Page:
Actor Bernie Mac, 50, Dies from Sarcoidosis

Actor Bernie Mac Dies from Sarcoidosis

Actor Bernie Mac died this morning due to complications from pneumonia in a Chicago hospital,” no other details are available at this time.

Mac had shared that he suffers from an  inflammatory lung disease called sarcoidosis.  which causes inflammation in the lungs, lymph nodes and other organs. (Source:  Chicago Tribune)

Sarcoidosis involves inflammation that produces tiny lumps of cells in various organs in your body. The lumps are called granulomas because they look like grains of sugar or sand. They are very small and can be seen only with a microscope.

These tiny granulomas can grow and clump together, making many large and small groups of lumps. If many granulomas form in an organ, they can affect how the organ works. This can cause symptoms of sarcoidosis.

According to the National institute of Health, Sarcoidosis  involves inflammation that produces tiny lumps of cells in various organs in your body. The lumps are called granulomas (gran”u-lo’mahs) because they look like grains of sugar or sand. They are very small and can be seen only with a microscope.

These tiny granulomas can grow and clump together, making many large and small groups of lumps. If many granulomas form in an organ, they can affect how the organ works. This can cause symptoms of sarcoidosis.

Mac is a Chicago native who’s comedic background is know the world over.

Mac survived by his wife wife Rhonda McCullough, their daughter, Je’Niece.

Chicago’s own Bernie Mac — the actor and comedian who found stardom in movies, television and standup — died at Northwestern Memorial Hospital early Saturday. He was 50.

His publicist, Danica Smith, said in a statement that Mac died from complications of pneumonia. His death was first reported by Chicago Sun-Times columnist Stella Foster.

Mac suffered from sarcoidosis, an inflammatory lung disease that produces tiny lumps of cells in the body’s organs, but had said the condition went into remission in 2005. He recently was hospitalized and treated for pneumonia, which his publicist said was not related to the disease.

As recently as Friday, his publicist said Mac was responding well to treatment for the illness. The day before, she indicated he could be released from the hospital in the coming weeks.

But Mac, who lived in the south suburbs, died Saturday, cutting short a diverse and remarkable career that began with humble, South Side roots.

He was born Bernard Jeffrey McCullough on Oct. 5, 1957, in Chicago. He grew up on the South Side, living with his mother and grandparents. His grandfather was the deacon of a Baptist church.

In his 2004 memoir, “Maybe You Never Cry Again,” Mac wrote about having a poor childhood — eating bologna for dinner — and a strict, no-nonsense upbringing.

“I came from a place where there wasn’t a lot of joy,” Mac told the Associated Press in 2001. “I decided to try to make other people laugh when there wasn’t a lot of things to laugh about.” Mac’s mother died of cancer when he was 16. In his book, Mac said she was a support for him and told him he would surprise everyone when he grew up.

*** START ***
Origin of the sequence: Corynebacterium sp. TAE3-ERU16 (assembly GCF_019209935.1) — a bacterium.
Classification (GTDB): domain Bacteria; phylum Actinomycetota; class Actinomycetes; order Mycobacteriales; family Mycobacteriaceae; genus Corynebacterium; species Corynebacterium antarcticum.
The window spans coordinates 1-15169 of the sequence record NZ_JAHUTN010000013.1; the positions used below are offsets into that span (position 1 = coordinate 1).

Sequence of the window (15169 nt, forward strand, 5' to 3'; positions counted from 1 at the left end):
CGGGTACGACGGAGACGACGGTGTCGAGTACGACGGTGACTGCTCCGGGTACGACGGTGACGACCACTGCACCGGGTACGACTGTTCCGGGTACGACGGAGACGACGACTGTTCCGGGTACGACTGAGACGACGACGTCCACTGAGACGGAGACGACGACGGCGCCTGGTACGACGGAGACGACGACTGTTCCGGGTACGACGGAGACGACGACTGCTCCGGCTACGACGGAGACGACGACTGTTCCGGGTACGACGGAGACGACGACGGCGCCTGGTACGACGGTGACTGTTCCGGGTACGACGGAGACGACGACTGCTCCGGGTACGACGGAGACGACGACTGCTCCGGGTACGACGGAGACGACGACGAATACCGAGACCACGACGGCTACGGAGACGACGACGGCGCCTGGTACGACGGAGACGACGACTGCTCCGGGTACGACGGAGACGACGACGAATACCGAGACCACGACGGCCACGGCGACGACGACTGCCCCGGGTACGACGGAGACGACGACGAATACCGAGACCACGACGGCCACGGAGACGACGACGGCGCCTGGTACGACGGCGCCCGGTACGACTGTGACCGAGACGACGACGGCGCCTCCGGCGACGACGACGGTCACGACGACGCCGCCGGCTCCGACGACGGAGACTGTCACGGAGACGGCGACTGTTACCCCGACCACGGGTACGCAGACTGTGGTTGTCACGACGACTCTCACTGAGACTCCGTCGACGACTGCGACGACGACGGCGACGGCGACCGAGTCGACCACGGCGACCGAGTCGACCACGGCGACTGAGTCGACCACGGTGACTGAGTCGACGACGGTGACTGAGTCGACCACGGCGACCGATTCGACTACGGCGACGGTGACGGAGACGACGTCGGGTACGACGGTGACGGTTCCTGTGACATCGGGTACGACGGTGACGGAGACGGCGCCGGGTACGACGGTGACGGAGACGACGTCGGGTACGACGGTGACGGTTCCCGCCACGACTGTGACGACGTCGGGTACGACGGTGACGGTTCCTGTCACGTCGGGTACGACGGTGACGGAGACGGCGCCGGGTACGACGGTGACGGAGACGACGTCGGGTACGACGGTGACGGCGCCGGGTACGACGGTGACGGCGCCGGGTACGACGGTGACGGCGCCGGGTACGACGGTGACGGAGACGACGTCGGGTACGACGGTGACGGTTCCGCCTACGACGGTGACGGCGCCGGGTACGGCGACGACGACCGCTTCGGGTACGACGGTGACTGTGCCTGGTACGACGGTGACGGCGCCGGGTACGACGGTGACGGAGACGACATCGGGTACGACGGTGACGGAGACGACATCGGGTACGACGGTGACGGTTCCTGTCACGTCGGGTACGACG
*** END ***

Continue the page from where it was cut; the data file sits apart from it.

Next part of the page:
“Woman believed in me,” he wrote. “She believed in me long before I believed.” Recently, Mac’s brand of comedy caught him flack when he was heckled during a surprise appearance at a July fundraiser for Democratic presidential candidate and fellow Chicagoan Barack Obama.

Toward the end of a 10-minute standup routine, Mac joked about menopause, sexual infidelity and promiscuity, and used occasional crude language. The performance earned him a rebuke from Obama’s campaign.

But despite controversy or difficulties, in his words, Mac was always a performer.

“Wherever I am, I have to play,” he said in 2002. “I have to put on a good show.” Mac worked his way to Hollywood success from an impoverished upbringing on the South Side. He started his comedy career at age 8, with a standup performance at a church dinner. In 1977, at age 20, he took that act to comedy clubs in Chicago.

His film career started with a small role as a club doorman in the Damon Wayans comedy “Mo’ Money” in 1992.

Foster reminisced on Mac’s early “Midnight Mac,” which aired on HBO and was taped in Chicago in 1995.

“It was a variety entertainment show,” the Sun-Times columnist said, “He even had dancers called Macaroni’s. That was my first exposure to how talented Bernie Mac was. And after that show, that’s when Hollywood started beating down his door.”

In 1996, he appeared in the Spike Lee drama “Get on the Bus.” He was one of “The Original Kings of Comedy” in the 2000 documentary of that title that brought a new generation of black standup comedy stars to a wider audience. (Source:  Chicago Sun Tims Obits

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